As more people hike, fish and camp on public land in southwestern Montana’s Custer Gallatin National Forest, a new problem has arisen — the cost of pumping waste out of vault toilets has more than doubled.
In 2013 the forest spent $32,000 to have its toilets pumped by septic management contractors and hauled to wastewater management facilities in nearby towns. This year the forest has spent $79,750 already and expects to top out at about $85,000, according to Jeff Gildehaus, outdoor recreation planner for the Beartooth Ranger District.
“It’s something really unanticipated how fast the costs have gone up,” he said. “It cuts into other things like hiring people or buying supplies.”
The fee hikes aren't limited to the Forest Service. Montana State Parks' busy Region 1, in the northwestern corner of the state, has seen consistently increasing costs of about 5 percent a year and not just for sewage hauling, but also for garbage, said Pat Doyle, marketing and communications manager.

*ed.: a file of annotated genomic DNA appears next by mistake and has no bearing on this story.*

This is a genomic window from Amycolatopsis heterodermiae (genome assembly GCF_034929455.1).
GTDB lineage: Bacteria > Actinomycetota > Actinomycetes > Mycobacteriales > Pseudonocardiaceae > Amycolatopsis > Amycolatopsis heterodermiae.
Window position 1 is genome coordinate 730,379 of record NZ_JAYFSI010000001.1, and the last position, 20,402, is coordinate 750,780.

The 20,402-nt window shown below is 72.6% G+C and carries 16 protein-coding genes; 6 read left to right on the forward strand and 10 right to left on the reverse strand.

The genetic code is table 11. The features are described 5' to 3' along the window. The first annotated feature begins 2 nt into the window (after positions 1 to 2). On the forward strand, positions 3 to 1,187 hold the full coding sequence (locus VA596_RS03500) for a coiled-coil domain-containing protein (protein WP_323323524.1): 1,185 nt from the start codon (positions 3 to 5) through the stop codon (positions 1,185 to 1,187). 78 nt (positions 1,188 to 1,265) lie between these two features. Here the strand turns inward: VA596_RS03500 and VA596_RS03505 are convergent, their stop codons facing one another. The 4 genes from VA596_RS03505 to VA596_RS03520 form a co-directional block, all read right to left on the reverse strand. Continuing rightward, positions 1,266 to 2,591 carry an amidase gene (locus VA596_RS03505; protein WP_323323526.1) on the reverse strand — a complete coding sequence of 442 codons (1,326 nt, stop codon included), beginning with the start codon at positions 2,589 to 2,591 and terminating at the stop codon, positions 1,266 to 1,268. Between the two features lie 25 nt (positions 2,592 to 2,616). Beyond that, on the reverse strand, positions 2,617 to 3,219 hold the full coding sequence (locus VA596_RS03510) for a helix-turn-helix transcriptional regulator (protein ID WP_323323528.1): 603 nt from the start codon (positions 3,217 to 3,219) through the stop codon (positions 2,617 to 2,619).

Cindy Drake, owner of Cotter’s Sewer and Septic in Laurel, said her company can’t assist the Forest Service because there’s no place her business can dump the waste.
“The vaults have a lot of trash in them, and the Roberts and Columbus lagoons can’t handle that,” she said.
Red Lodge won’t accept the waste because its stormwater system drains into the town’s plant, requiring it to keep space for unexpected cloudbursts, Gildehaus said.
Billings’ wastewater treatment plant used to accept the trash-filled sewage, but won’t take sewage from outside the county anymore, Drake said. To apply sewage to land, the trash would have to be picked out, requiring some type of screening process and increasing the cost.
“It’s been frustrating,” she said. “It’s a really an unfortunate scenario.”
Drake said the problem has become worse in recent years as more people ignore signs on vault toilets that urge them not to throw trash into the pits.
“The previous generation was more respectful,” she said. “People throw the strangest things in toilets.”
Gildehaus said he’s seen everything from beer cans to deer heads tossed in the toilets. Drake said clothing and diapers show up in the vaults.
“I don’t think you’re going to change the public,” Drake said.